The Class of 1973 made their 50th reunion unforgettable in multiple ways. Members of the class have given a remarkable $61 million to Dartmouth through The Call to Lead campaign, and their Reunion class gift to the DCF is an emphatic exclamation point: $3.1 million. In addition, class members made a gift to design and improve “The Rise”—a quiet, wooded spot for contemplation at the highest point on campus, just above the Bema and adjacent to the Robert Frost statue and Bartlett Tower.

Class of 1977 member holding a large check over his head

With all class members sporting matching straw hats for the occasion, the ’73s cheered on the Class of 2023 at Commencement. Routhier recalls that he and several of his classmates first met the ’23s on the day they matriculated in 2019. “A group of us greeted every incoming freshman as they left Parkhurst after shaking hands with the president,” he says. “We handed them a class pin and a Spotify playlist of music that was meaningful to our class.”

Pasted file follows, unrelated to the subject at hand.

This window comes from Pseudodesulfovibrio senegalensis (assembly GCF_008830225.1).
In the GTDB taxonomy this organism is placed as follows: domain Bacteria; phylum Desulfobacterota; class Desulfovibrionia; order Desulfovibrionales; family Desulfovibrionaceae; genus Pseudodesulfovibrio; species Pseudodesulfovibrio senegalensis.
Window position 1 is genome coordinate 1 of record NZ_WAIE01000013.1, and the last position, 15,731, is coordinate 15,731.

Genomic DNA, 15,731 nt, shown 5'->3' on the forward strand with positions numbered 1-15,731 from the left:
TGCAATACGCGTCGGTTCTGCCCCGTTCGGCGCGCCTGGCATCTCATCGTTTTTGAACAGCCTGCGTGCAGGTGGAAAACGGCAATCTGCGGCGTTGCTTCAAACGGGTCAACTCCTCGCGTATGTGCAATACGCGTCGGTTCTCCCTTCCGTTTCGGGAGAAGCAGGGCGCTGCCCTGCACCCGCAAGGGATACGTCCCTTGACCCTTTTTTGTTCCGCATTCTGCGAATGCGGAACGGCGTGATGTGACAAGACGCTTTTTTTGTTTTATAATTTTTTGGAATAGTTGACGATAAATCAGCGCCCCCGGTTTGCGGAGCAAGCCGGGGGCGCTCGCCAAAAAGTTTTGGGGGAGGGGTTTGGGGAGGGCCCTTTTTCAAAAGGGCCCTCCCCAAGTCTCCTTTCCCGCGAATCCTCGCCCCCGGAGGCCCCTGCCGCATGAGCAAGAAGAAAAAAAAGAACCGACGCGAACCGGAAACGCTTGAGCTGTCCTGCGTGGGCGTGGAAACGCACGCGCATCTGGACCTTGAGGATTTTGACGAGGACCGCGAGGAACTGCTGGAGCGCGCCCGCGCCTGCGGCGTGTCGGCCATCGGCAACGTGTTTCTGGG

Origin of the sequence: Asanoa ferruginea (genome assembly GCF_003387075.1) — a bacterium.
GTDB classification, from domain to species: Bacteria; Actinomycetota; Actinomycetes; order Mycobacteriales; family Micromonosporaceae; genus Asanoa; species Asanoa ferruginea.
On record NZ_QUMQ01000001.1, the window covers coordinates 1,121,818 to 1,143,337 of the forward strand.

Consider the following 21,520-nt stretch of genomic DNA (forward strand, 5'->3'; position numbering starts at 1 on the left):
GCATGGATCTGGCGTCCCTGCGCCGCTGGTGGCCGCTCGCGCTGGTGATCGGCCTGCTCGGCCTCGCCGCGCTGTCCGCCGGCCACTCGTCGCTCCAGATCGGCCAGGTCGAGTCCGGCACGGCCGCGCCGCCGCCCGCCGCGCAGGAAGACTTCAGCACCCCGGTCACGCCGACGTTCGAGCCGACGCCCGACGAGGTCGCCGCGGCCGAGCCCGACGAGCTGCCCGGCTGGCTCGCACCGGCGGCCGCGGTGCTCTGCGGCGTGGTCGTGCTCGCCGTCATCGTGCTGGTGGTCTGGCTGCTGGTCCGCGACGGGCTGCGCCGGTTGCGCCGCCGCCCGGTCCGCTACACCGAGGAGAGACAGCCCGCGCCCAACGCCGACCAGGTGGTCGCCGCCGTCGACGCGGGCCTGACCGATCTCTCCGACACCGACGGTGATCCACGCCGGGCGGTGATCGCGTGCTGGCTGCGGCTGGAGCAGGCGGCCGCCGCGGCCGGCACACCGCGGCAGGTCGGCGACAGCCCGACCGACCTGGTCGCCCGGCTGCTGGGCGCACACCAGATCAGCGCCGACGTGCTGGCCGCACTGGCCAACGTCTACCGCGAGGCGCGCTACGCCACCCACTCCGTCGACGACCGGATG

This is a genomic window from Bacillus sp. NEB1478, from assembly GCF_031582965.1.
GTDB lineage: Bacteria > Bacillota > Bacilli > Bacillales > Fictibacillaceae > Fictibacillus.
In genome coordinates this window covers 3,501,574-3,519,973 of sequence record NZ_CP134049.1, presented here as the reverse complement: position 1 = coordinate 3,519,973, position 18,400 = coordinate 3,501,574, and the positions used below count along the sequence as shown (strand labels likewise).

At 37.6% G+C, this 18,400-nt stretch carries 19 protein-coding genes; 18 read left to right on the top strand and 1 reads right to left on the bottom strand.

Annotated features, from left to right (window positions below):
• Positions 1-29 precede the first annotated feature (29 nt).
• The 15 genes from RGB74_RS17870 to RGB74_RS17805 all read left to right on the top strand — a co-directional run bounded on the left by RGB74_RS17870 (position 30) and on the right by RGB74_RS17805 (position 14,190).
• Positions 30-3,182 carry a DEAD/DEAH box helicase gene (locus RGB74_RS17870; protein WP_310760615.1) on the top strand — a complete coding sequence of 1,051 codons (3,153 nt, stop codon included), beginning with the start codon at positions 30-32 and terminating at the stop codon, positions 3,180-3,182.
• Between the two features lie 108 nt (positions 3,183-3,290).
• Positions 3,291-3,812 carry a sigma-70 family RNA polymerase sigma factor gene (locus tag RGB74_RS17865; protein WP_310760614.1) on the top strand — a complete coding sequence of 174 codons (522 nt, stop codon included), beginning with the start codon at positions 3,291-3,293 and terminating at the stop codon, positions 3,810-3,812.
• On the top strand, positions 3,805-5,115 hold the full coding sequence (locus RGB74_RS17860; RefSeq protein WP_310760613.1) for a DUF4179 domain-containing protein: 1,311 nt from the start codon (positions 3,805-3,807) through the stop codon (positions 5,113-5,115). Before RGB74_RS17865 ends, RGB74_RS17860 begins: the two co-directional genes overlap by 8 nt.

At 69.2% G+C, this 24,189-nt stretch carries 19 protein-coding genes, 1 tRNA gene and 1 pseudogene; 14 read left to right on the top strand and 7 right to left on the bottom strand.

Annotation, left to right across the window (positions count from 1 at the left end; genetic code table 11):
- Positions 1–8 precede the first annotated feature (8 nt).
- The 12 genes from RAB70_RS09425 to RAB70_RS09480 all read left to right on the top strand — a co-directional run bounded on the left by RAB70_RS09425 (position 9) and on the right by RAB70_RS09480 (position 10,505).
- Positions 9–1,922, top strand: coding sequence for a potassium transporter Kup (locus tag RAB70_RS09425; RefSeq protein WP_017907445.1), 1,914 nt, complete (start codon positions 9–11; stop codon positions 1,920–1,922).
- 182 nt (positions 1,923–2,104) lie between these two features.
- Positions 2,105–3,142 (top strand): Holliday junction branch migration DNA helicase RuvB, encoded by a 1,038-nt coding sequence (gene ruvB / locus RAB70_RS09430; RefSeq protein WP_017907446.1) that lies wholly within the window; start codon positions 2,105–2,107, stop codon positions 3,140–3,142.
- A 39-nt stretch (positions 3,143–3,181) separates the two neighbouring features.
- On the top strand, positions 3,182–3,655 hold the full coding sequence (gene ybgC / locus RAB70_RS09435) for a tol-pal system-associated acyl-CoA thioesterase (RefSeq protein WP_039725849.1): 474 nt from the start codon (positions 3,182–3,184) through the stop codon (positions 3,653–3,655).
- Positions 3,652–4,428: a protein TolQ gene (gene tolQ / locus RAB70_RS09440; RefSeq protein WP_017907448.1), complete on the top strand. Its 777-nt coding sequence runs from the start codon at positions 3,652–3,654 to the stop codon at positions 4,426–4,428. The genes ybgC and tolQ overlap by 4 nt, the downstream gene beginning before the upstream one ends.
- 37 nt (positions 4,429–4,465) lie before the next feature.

Weatherwise, Reunions was déjà vu for members of the Class of 1998, with heavy rain bringing back memories of their Commencement 25 years ago. But nothing dampened their enthusiastic support for the DCF. Reunion Giving Co-Chairs Danielle Guthrie Johnson, Chris Egan, Abby Smith, and Lani Sipe Curtis have spearheaded a record-breaking fundraising push, with the ’98s committing more than $6 million for the DCF—exceeding their original goal of $5 million. One of their biggest achievements: 14 women in the class have joined the Centennial Circle of Dartmouth Alumnae by making gifts of $100,000 or more to the DCF.